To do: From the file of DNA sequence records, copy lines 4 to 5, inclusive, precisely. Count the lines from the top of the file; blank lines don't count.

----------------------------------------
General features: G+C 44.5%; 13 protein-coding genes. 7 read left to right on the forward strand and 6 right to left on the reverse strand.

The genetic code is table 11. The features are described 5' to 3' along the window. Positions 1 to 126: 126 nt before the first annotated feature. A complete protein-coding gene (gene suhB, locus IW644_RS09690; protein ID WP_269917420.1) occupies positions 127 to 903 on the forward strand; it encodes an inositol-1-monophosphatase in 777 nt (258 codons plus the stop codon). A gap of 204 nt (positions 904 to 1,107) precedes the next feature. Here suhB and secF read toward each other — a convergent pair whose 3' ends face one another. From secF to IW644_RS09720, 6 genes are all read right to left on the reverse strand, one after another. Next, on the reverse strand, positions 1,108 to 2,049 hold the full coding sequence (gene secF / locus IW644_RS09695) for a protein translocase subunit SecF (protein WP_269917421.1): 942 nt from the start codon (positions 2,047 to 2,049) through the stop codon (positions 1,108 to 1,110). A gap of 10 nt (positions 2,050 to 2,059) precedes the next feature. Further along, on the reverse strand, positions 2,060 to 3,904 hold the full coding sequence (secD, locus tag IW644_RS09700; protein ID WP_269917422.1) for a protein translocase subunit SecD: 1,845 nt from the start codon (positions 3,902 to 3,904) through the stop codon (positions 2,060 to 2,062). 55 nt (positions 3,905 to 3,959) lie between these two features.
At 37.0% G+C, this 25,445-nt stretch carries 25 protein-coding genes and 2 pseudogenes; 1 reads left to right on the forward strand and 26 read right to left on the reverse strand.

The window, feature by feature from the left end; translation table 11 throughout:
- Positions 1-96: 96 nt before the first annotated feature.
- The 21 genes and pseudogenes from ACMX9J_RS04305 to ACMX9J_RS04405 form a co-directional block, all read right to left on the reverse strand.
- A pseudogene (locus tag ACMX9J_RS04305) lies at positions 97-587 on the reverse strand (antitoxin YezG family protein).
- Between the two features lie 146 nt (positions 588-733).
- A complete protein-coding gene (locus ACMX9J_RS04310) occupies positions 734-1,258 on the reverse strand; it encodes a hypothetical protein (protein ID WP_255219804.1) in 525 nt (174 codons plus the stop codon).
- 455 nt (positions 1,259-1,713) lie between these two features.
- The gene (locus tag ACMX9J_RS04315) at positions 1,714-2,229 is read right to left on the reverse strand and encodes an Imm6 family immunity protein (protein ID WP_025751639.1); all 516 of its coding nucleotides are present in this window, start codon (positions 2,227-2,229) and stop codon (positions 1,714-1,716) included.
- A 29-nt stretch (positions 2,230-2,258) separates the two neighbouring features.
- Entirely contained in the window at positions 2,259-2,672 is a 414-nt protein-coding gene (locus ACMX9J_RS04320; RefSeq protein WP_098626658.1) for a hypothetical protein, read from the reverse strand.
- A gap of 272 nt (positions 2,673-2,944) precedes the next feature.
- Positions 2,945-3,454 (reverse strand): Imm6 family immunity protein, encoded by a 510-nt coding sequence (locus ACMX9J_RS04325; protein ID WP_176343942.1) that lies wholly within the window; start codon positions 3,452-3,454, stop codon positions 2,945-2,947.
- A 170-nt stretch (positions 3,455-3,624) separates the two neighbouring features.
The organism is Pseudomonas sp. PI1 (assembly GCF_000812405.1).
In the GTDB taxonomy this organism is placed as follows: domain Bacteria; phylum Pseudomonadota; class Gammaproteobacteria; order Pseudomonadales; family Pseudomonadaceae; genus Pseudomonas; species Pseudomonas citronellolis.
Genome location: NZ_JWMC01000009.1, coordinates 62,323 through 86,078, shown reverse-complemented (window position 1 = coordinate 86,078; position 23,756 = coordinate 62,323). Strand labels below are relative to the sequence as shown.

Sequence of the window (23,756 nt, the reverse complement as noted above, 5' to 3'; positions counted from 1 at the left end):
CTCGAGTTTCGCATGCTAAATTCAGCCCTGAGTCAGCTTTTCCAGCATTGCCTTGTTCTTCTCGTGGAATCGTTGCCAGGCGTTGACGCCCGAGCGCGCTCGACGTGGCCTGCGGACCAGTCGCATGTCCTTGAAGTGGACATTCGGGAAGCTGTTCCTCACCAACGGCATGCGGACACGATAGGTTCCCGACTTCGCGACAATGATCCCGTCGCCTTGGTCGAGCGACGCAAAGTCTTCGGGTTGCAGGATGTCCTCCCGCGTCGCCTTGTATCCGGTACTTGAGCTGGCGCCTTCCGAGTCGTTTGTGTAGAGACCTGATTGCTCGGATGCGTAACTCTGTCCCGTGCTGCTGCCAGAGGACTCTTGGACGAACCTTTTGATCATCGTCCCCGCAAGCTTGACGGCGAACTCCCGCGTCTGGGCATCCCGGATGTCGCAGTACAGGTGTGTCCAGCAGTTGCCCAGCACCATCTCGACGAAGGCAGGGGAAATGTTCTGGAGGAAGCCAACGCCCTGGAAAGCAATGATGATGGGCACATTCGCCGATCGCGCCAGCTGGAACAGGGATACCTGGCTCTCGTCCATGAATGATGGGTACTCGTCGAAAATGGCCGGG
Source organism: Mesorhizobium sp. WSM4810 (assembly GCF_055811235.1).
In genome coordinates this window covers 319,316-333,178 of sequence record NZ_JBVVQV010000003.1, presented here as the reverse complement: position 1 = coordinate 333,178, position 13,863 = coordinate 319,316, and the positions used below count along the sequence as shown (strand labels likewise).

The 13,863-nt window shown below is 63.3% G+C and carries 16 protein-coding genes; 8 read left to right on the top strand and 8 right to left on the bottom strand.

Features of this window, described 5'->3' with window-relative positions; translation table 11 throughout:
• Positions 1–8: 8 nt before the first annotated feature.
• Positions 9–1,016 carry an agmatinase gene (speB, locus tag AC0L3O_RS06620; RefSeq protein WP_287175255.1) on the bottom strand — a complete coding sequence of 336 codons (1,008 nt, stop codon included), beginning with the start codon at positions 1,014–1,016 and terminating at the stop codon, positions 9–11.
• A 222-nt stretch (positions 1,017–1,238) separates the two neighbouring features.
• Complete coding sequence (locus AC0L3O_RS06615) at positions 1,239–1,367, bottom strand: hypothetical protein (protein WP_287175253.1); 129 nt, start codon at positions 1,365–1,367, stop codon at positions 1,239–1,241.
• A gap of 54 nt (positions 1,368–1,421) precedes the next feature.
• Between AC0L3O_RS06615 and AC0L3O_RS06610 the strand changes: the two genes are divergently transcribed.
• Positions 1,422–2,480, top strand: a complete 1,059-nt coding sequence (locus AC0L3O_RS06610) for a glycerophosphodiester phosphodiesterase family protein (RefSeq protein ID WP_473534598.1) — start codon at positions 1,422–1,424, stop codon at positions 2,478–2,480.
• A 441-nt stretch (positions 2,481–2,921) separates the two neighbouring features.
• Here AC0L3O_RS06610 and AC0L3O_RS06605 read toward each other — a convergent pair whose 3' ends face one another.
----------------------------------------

The window, feature by feature from the left end; translation table 11 throughout:
- Positions 1-96: 96 nt before the first annotated feature.